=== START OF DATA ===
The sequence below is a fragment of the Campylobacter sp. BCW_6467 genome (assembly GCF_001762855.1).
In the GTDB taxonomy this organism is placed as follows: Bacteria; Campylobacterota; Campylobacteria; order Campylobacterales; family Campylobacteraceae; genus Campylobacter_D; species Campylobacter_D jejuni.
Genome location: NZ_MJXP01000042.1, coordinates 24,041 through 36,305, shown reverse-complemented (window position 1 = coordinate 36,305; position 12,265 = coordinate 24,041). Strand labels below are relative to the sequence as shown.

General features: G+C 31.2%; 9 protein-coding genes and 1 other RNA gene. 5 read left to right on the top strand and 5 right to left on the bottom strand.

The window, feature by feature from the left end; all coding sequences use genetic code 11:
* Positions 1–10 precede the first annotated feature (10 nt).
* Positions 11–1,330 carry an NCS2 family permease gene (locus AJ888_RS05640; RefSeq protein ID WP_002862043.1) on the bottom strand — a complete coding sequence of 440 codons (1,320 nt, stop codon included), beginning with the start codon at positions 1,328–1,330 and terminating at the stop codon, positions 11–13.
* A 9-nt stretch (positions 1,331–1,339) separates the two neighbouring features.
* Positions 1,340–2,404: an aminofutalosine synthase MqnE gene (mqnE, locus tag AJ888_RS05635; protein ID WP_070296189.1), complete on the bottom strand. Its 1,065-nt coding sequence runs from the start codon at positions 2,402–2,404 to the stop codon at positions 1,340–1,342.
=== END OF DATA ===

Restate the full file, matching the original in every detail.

The sequence below is a fragment of the Campylobacter sp. BCW_6467 genome (assembly GCF_001762855.1).
In the GTDB taxonomy this organism is placed as follows: Bacteria; Campylobacterota; Campylobacteria; order Campylobacterales; family Campylobacteraceae; genus Campylobacter_D; species Campylobacter_D jejuni.
Genome location: NZ_MJXP01000042.1, coordinates 24,041 through 36,305, shown reverse-complemented (window position 1 = coordinate 36,305; position 12,265 = coordinate 24,041). Strand labels below are relative to the sequence as shown.

General features: G+C 31.2%; 9 protein-coding genes and 1 other RNA gene. 5 read left to right on the top strand and 5 right to left on the bottom strand.

The window, feature by feature from the left end; all coding sequences use genetic code 11:
* Positions 1–10 precede the first annotated feature (10 nt).
* Positions 11–1,330 carry an NCS2 family permease gene (locus AJ888_RS05640; RefSeq protein ID WP_002862043.1) on the bottom strand — a complete coding sequence of 440 codons (1,320 nt, stop codon included), beginning with the start codon at positions 1,328–1,330 and terminating at the stop codon, positions 11–13.
* A 9-nt stretch (positions 1,331–1,339) separates the two neighbouring features.
* Positions 1,340–2,404: an aminofutalosine synthase MqnE gene (mqnE, locus tag AJ888_RS05635; protein ID WP_070296189.1), complete on the bottom strand. Its 1,065-nt coding sequence runs from the start codon at positions 2,402–2,404 to the stop codon at positions 1,340–1,342.